Joyce lives alone at her home in Dolton; her daughter lives not far from her. Over the last year Joyce has been admitted to both North Devon District and Torrington Hospitals. She has also received care from the district nurses and rapid response teams at home for various problems relating to retention of urine and bowel obstructions.
Before she was admitted to hospital in March 2012, Joyce had been suffering with urine retention problems. Joyce was then admitted to NDDH with a bowel obstruction as well as retention of urine. After two weeks Joyce was discharged home, but was quickly admitted to Torrington Community Hospital after having a fall. “I think I was discharged too early from NDDH” Joyce says “I’d only been home for one night when I had a fall in the middle of the night. I lay on the floor for two hours before I called my daughter! My daughter called my friend who called the GP and I was admitted there die to acute sciatica because of the fall”
“The care I received at Torrington was excellent. I was in a lot of pain and they were never too busy to help me. Quite honestly I do think that the beds are needed for post-operative care or observations – that is when I was in for. I live on my own you see, and I don’t think I could have had the same level of care at home because I was in such a lot of pain. Luckily Torrington was close for my daughter to visit too – she couldn’t have come to Barnstaple for all that time – it cost her a fortune for the time that I was there.”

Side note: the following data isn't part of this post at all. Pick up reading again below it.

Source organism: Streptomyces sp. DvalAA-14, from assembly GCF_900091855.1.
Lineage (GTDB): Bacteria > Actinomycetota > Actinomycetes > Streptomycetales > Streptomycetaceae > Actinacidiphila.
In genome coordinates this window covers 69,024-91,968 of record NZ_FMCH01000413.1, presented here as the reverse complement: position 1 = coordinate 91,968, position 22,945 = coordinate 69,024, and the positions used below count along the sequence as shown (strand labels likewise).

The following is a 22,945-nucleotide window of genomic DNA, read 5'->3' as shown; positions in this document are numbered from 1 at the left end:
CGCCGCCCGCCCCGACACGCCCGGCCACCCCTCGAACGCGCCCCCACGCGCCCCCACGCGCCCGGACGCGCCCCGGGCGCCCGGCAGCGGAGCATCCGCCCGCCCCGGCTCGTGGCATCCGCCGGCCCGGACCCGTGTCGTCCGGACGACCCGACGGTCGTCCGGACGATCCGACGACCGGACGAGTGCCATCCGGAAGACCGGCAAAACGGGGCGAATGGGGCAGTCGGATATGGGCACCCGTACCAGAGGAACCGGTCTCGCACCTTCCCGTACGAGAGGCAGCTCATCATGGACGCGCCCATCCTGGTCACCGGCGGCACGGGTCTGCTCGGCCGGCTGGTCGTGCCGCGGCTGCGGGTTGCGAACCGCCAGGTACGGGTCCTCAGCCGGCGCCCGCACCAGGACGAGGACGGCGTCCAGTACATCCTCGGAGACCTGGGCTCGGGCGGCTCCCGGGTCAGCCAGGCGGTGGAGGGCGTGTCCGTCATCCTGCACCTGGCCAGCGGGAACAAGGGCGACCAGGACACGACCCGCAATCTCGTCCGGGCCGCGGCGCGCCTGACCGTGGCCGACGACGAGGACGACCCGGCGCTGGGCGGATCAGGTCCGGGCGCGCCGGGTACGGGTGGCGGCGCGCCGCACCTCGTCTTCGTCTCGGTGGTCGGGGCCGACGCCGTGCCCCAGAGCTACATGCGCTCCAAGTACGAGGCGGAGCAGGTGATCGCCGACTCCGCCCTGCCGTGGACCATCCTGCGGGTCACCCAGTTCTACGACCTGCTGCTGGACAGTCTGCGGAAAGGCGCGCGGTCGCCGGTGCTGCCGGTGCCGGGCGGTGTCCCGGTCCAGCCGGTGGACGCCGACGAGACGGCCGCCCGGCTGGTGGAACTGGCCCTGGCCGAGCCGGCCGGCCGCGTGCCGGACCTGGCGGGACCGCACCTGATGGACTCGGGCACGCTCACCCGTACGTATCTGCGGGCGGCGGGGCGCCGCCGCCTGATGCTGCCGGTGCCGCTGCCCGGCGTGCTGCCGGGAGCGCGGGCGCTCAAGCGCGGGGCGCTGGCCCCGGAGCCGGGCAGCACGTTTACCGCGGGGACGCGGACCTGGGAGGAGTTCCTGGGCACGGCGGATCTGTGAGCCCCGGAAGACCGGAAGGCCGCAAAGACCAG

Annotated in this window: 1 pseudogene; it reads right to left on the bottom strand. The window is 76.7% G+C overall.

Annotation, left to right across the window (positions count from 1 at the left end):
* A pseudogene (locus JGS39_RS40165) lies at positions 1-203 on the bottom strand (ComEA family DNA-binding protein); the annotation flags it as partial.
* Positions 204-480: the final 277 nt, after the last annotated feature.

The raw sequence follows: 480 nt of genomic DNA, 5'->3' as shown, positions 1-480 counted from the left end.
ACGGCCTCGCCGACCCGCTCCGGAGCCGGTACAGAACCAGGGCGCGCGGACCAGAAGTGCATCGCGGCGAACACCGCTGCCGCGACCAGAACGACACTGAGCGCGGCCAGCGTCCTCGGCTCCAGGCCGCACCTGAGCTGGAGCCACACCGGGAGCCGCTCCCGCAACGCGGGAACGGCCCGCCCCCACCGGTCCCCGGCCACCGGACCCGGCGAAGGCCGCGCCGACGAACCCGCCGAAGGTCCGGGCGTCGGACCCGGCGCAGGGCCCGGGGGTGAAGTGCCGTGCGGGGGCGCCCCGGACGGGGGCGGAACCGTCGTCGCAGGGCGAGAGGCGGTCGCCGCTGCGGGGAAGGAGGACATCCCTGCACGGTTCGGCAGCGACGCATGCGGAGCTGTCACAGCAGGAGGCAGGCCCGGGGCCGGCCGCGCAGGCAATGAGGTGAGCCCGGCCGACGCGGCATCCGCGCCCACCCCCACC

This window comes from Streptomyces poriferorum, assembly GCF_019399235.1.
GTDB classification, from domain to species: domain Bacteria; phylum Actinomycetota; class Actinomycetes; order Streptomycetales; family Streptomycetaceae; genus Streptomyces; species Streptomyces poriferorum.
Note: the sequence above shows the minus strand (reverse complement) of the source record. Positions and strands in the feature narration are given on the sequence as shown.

After two weeks, Joyce was discharged home from Torrington as an outpatient for her initial condition, and between February and December she was supported at home with input from the GP and district nurses. “During this time I went into retention twice – I found it very hard to cope with, and both times I had to be catheterised. Someone even came over to try and teach me how to self-catheterise, but it wasn’t possible, so after my last admission in December 2013 I came out of hospital with a permanent catheter. The District Nurses were brilliant though, so supportive, so good. Now they come every three months to change my catheter, but I know that I can call them whenever.”
In December 2013 Joyce became very unwell again with her condition. “The OT team came over when I was in a lot of pain and assessed my home. While they were here they made arrangements for the home care team to come in to keep me at home. But over the next couple of hours I was admitted to NDDH so I had to call and cancel all the home care they had arranged. When I was discharged from hospital they were supposed to come in but nobody turned up. I don’t know why – maybe because it was Christmas and they were busy. It was OK because I went to my daughter for Christmas and boxing day, and then I was Ok, I just managed on my own.”
Joyce is currently being seen as an outpatient and it is likely that she will require further surgery which she has been told will be quite a big operation. “I don’t know what the aftercare will be if I do have the surgery” Joyce says, “The older you get the longer it takes to recover; I don’t know if I would be able to recover at home, I do have a lot of friends in the village, but they all lead their own lives. The District Nurses are all very nice, but they don’t hang around, because they are busy. My daughter wouldn’t be able to live here, but she would come up. I think she was under the impression that if I did have the surgery I might go to Torrington afterwards”
“It would be good if there were other services at the hospital though. In a village like this where there are young children, how do people cope with going to Barnstaple? It’s easy to get to Torrington. It’s the way forward – that’s the thing isn’t it. I think people worry about if they would have to pay for care as well. I have received good care from the district nurses too. Nothing is too much trouble and if there has been a problem they have always come out straight away. They were fantastic.”